On appeal, this Court affirmed the trial court's judgment as to McFadden's assault and false imprisonment claims on the ground that they were barred by the applicable statutes of limitations but reversed the judgment with respect to McFadden's claims of malicious prosecution and conspiracy to commit malicious prosecution. See McFadden v. Olesky (McFadden I), 440 S.W.3d 646, 649, 659 (Tex. App.-Austin 2010, no pet.), disapproved of in part by Franka v. Velasquez, 332 S.W.3d 367, 382 n.67 (Tex. 2011). This Court concluded that dismissal of the malicious prosecution claims was not appropriate on the basis of section 101.106(a) because, based on the parties' Rule 11 agreement, it was not properly before the trial court. See id. at 653-54. This Court further reasoned that dismissal was not appropriate under section 101.106(f) on the ground that, although Olesky's and Sanchez's conduct was within the general scope of their employment, because the TTCA does not waive governmental immunity for suits alleging intentional torts such as malicious prosecution, McFadden's malicious prosecution claims were not claims that "could have been brought under" chapter 101. See id. at 656-57; see also Tex. Civ. Prac & Rem. Code § 101.057(2) (providing that TTCA does not apply to any intentional tort). Based on this construction of section 101.106(f), this Court remanded the case to the trial court for further proceedings.

         Following this Court's ruling, but prior to trial on remand, the Texas Supreme Court expressly disapproved of this Court's construction of section 101.106(f) in McFadden I. See Franka, 332 S.W.3d at 382 n.67 (disapproving numerous cases adopting construction of 101.106 adopted by this Court in McFadden I). In resolving a dispute among the courts of appeals, the Supreme Court reiterated the rule that "'all [common-law] tort theories alleged against a governmental unit . . . are assumed to be "under [the Tort Claims Act]" for purposes of section 101.106, '" see id. at 369 (quoting Mission Consol. Indep. Sch. Dist. v. Garcia, 253 S.W.3d 653, 659 (Tex. 2008)), and held that a tort suit against a governmental unit is brought under the TTCA for purposes of section 101.106 even when the TTCA does not waive immunity, id. at 379-80, 385. Officers Olesky and Sanchez re-urged their plea to the jurisdiction based on section 101.106(f), arguing that the Supreme Court's decision in Franka required the court to dismiss McFadden's malicious prosecution claims. The trial court denied the plea, and the case proceeded to trial. After McFadden rested, the trial court granted Officer Pollard's motion for directed verdict and dismissed McFadden's claims against Pollard. The jury returned a verdict in favor of Officers Olesky and Sanchez, and McFadden appealed complaining of jury charge error and evidentiary error.

         ANALYSIS

         Before responding to McFadden's issues on appeal, Officers Olesky and Sanchez argue that the trial court lacked jurisdiction over McFadden's malicious prosecution claims under section 101.106(a) and (f). In her reply brief, McFadden contends that such an argument constitutes a cross-appeal that Officers Olesky and Sanchez have waived by failing to present it to the trial court.[3] However, as noted above, the record reflects that on remand, Officers Olesky and Sanchez expressly reasserted their plea to the jurisdiction on the basis of section 101.106(f). Further, a party may raise an issue of subject matter jurisdiction for the first time on appeal. University of Tex. Sw. Med. Ctr. v. Loutzenhiser, 140 S.W.3d 351, 358 (Tex. 2004), superceded by statute on other grounds, Act of May 25, 2005, 79th Leg., R.S., ch. 1150, § 1, 2005 Tex. Gen. Laws 3783, 3783 (codified at Tex. Gov't Code § 311.034). In fact, we are "obliged to ascertain that subject matter jurisdiction exists regardless of whether the parties have questioned it." Id.; accord Rusk State Hosp. v. Black, 392 S.W.3d 88, 103 (Tex. 2012) ("Subject matter jurisdiction cannot be waived or conferred by agreement, can be raised at any time, and must be considered by a court sua sponte.") (Lehrmann, J. dissenting); Freedom Commc'ns, Inc. v. Coronado, 372 S.W.3d 621, 623 (Tex. 2012) (per curiam) (appellate court must consider its jurisdiction even if consideration is sua sponte); Minton v. Gunn, 355 S.W.3d 634, 639 (Tex. 2011), rev'd on other grounds, 133 S.Ct. 1059 (2013) (appellate court must determine its jurisdiction to consider appeal before reaching merits). We turn, then, to the question of the trial court's subject matter jurisdiction.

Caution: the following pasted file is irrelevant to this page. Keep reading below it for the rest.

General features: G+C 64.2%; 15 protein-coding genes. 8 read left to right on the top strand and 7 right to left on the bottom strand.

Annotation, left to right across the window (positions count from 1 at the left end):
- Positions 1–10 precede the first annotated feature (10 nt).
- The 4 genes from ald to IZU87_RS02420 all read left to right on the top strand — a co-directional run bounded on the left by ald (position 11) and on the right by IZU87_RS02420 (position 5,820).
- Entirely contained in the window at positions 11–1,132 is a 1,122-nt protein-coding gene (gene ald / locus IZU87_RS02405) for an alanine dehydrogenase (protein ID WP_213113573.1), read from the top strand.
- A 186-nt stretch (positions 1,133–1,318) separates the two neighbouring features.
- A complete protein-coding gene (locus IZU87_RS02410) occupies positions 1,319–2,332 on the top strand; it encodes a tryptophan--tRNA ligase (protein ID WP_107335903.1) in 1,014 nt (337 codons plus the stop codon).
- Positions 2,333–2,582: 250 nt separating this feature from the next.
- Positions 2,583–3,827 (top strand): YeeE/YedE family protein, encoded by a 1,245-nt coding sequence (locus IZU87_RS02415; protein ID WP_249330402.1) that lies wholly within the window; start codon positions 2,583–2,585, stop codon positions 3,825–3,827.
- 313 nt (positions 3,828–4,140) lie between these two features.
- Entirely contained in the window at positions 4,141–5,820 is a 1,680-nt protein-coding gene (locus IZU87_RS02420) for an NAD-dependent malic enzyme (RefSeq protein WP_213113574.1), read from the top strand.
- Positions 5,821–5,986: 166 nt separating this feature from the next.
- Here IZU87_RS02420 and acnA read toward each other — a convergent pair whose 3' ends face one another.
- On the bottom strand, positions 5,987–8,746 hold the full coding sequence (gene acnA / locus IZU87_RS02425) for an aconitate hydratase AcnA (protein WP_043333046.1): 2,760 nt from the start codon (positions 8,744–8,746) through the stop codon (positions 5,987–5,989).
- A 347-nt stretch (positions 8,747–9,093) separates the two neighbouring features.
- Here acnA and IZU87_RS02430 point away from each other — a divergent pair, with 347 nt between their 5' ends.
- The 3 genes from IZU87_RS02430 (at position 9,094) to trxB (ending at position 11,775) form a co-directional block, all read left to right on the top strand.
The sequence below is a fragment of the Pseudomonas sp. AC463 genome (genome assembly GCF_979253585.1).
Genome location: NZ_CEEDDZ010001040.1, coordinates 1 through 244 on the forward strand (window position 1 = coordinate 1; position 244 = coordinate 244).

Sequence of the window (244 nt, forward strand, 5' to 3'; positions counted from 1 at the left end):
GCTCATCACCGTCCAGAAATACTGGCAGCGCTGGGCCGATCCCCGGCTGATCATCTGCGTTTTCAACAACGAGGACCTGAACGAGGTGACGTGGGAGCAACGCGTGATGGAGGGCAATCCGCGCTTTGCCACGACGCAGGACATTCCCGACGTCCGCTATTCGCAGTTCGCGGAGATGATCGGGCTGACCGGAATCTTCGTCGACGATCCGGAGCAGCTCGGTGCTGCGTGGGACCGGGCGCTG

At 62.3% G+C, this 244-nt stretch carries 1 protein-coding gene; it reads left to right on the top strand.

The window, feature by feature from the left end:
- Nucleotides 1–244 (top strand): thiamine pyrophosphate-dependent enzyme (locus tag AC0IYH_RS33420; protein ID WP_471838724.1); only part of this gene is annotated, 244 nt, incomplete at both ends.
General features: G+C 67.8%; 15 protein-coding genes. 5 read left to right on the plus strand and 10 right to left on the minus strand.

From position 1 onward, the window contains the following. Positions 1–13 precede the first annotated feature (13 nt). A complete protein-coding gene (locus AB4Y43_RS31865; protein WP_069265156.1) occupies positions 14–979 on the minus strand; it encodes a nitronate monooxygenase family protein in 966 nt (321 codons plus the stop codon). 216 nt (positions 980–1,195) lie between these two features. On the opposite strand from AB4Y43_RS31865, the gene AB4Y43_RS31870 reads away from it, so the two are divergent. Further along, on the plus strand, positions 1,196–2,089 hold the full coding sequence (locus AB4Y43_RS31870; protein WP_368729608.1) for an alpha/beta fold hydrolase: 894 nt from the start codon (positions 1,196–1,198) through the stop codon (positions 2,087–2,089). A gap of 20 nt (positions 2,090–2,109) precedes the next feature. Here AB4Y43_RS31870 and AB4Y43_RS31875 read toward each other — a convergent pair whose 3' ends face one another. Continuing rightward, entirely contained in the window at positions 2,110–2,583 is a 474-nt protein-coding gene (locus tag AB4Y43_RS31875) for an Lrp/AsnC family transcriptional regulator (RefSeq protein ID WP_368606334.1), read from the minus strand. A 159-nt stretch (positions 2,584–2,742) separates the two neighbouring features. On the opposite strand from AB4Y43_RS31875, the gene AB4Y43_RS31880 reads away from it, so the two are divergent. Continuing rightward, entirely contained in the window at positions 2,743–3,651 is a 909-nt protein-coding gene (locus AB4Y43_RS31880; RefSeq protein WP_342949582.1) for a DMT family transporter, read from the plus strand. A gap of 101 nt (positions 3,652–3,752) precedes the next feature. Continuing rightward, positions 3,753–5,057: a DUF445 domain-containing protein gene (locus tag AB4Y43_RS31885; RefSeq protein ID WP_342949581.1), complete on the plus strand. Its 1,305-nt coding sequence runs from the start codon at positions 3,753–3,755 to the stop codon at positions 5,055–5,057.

Statutory Framework and Standard of Review

         Governmental immunity protects political subdivisions, including cities, from suit unless the State has consented to suit. See Tex. Civ. Prac. & Rem. Code § 101.001(3)(B) (defining "governmental unit" to include cities); Ryder Integrated Logistics, Inc. v. Fayette Cty., 453 S.W.3d 922, 926-27 (Tex. 2015) (per curiam) (stating that governmental unit is immune unless state consents) (citing Dallas Area Rapid Transit v. Whitley, 104 S.W.3d 540, 542 (Tex. 2003)). Governmental immunity defeats a court's jurisdiction. Ryder, 453 S.W.3d at 927. When a government entity challenges jurisdiction on the basis of immunity, "the plaintiff must affirmatively demonstrate the court's jurisdiction by alleging a valid waiver of immunity." Id. (quoting Whitley, 104 S.W.3d at 542). The TTCA provides a limited waiver of immunity in certain circumstances. See Tex. Civ. Prac. & Rem. Code §§ 101.001-.009; Ryder, 453 S.W.3d at 927. "However, the Legislature has provided some exceptions to this waiver, " including the exceptions provided in section 101.106. Newman v. Obersteller, 960 S.W.2d 621, 622 (Tex. 1997). Section 101.106 of the TTCA, entitled "Election of Remedies, " sets out the potential consequences of a plaintiff's decision to sue a governmental unit, its employee, or both. See Tex. Civ. Prac. & Rem. Code § 101.106. This provision forces plaintiffs "to decide at the outset whether an employee acted independently and is thus solely liable, or acted within the general scope of his or her employment such that the governmental unit is vicariously liable." Garcia, 253 S.W.3d at 657. If a plaintiff is unwise in her choice of which party to sue, she faces a potential bar to recovery from both the employee and the governmental unit. Barnum v. Ngakoue, No. 03-09-00086-CV, No. 03-09-00087-CV, 2011 Tex.App. LEXIS 3294, at *4 (Tex. App.-Austin Apr. 29, 2011), affirmed, Texas ...


Buy This Entire Record For $7.95

Download the entire decision to receive the complete text, official citation,
docket number, dissents and concurrences, and footnotes for this case.

Learn more about what you receive with purchase of this case.